May 1 (Bloomberg) -- Sony Corp. executives will give up their bonuses after its main electronics business was unprofitable for a second straight year.
The board backed a proposal from Chief Executive Officer Kazuo Hirai that management forgo bonuses worth 30 percent to 50 percent of their annual pay in the year ended March, Mami Imada, a Tokyo-based spokeswoman said by phone today. She declined to specify the amount of compensation being reduced.
Hirai pledged to revive Sony’s electronics operation by cutting 10,000 jobs and shifting away from the unprofitable television unit after he took the top job in April last year. The CEO is expanding an initiative from last year when the 52-year-old and his predecessor Howard Stringer didn’t get bonuses.
About 40 executives are returning the bonuses which were scheduled to be paid after the general shareholders meeting in June, according to Yu Kikuchi, a Sony spokeswoman.
Sony reported its first annual net profit in five years last week, helped by one-time gains from asset sales and a weaker yen. The company didn’t say how much the electronics unit lost.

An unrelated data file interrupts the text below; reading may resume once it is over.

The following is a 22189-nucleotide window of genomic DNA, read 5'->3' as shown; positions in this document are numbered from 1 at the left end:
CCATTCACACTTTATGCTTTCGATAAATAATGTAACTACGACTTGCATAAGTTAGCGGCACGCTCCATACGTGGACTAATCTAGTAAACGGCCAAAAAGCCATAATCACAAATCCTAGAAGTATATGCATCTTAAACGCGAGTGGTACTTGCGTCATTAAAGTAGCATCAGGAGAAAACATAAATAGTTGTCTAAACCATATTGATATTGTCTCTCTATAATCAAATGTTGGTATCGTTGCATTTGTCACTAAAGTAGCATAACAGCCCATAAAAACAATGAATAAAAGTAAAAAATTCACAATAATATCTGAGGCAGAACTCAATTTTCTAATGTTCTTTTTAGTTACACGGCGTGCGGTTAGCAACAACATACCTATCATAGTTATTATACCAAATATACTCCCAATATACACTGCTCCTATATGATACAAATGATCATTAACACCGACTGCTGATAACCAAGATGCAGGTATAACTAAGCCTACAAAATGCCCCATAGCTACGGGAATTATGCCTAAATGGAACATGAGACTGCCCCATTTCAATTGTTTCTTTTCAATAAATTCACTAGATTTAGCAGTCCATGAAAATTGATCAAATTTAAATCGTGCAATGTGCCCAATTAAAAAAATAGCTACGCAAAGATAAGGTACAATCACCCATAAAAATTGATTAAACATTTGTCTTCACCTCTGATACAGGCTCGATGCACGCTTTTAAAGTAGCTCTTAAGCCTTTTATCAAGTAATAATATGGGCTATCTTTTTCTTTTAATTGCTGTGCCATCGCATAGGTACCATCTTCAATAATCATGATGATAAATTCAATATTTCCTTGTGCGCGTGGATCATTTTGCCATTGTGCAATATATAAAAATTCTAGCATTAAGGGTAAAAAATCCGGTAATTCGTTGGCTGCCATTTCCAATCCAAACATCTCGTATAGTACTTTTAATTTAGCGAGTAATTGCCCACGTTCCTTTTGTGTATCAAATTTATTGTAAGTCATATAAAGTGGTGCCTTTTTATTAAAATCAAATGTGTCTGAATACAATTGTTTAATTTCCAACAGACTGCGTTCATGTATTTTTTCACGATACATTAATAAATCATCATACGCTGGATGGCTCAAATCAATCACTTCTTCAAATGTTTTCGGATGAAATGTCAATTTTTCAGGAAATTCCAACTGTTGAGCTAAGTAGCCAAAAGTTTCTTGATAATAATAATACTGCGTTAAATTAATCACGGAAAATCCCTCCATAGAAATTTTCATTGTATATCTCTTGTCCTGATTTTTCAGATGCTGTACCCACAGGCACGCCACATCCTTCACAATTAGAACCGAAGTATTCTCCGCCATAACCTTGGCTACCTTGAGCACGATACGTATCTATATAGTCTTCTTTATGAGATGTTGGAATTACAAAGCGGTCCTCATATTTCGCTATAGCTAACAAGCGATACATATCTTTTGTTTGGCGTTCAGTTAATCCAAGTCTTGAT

Net income was probably 40 billion yen ($410 million) in the year ended March 31, compared with a net loss of 456.7 billion yen a year earlier, the company said in a preliminary earnings statement April 26. That was in line with the 43.3 billion yen average of 18 analyst estimates compiled by Bloomberg.
Selling properties and stock holdings generated about $2 billion in profit for Sony as it stumbles from losses in its TV business and mobile-phone unit. Games, cameras and mobile devices, including Xperia smartphones, are central to Hirai’s plan to revive the consumer-electronics business after losing ground to Apple Inc. and Samsung Electronics Co.
The Nikkei reported the plan to give up bonuses earlier today.
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